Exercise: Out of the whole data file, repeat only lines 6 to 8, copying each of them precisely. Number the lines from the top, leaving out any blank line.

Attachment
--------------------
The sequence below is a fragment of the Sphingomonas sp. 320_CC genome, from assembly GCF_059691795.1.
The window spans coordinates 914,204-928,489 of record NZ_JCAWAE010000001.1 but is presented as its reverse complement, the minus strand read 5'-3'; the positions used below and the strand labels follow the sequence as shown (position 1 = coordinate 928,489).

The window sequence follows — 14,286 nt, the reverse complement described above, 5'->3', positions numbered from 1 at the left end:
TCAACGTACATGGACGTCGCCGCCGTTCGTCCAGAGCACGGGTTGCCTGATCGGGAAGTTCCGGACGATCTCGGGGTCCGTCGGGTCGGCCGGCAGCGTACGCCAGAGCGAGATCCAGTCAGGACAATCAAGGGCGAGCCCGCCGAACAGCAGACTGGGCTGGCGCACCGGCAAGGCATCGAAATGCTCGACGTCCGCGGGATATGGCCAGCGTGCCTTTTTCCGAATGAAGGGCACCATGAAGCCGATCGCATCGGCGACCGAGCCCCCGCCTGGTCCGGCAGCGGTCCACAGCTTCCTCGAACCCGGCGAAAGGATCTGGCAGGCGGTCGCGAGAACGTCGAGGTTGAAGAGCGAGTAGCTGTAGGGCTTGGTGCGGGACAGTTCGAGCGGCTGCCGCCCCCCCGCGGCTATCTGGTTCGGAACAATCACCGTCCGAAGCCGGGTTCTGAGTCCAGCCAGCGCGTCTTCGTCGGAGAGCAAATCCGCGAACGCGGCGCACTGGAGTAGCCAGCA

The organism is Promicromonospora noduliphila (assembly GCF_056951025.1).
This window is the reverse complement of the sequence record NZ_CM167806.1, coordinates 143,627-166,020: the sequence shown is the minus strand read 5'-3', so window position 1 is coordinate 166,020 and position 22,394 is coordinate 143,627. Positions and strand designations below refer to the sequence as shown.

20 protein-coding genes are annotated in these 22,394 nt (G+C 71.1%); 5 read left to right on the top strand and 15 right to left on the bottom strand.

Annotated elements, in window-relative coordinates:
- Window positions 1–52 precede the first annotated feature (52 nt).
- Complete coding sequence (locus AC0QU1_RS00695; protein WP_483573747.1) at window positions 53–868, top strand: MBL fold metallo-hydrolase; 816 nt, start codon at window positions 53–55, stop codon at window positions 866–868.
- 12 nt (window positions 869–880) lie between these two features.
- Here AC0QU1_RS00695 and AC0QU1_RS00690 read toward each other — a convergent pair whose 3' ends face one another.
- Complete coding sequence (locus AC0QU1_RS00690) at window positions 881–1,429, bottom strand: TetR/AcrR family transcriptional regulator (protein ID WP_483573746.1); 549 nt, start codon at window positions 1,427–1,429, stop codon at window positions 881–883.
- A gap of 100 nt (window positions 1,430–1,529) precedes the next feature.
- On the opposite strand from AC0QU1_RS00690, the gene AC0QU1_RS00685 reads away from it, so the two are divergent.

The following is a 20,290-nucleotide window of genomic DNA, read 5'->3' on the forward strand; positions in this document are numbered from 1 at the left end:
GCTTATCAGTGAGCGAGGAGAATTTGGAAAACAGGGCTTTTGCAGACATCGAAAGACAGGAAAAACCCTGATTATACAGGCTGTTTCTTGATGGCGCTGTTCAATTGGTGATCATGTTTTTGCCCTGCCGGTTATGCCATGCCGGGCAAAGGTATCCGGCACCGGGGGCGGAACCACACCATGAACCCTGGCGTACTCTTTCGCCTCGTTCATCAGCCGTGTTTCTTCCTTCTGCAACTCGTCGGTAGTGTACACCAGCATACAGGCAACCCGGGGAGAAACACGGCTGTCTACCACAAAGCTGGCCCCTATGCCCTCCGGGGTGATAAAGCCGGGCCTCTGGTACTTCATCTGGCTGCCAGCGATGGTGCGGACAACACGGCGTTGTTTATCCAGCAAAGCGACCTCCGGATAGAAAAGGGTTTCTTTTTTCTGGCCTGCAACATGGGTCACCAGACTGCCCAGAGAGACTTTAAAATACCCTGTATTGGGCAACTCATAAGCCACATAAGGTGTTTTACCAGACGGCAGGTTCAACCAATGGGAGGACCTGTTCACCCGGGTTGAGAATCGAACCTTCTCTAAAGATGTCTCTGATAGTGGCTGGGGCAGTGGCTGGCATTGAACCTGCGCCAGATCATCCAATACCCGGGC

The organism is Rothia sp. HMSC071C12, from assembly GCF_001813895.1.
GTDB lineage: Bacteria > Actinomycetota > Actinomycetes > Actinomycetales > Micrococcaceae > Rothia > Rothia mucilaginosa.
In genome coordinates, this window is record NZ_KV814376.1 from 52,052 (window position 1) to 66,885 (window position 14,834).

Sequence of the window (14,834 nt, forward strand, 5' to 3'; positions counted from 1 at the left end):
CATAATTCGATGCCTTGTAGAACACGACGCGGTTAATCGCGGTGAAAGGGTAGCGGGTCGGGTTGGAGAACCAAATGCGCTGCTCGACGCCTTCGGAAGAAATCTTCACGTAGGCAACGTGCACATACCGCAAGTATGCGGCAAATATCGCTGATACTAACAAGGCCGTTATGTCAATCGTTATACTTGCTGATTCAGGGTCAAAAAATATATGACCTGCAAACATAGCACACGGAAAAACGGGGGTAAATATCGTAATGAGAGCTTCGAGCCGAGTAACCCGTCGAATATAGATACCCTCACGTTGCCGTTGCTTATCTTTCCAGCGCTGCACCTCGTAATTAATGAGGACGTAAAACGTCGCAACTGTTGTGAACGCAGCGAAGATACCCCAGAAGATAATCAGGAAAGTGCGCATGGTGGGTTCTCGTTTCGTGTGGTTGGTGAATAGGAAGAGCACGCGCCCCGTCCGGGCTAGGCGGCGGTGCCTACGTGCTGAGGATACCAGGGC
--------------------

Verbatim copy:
This window is the reverse complement of the sequence record NZ_CM167806.1, coordinates 143,627-166,020: the sequence shown is the minus strand read 5'-3', so window position 1 is coordinate 166,020 and position 22,394 is coordinate 143,627. Positions and strand designations below refer to the sequence as shown.

20 protein-coding genes are annotated in these 22,394 nt (G+C 71.1%); 5 read left to right on the top strand and 15 right to left on the bottom strand.

Annotated elements, in window-relative coordinates: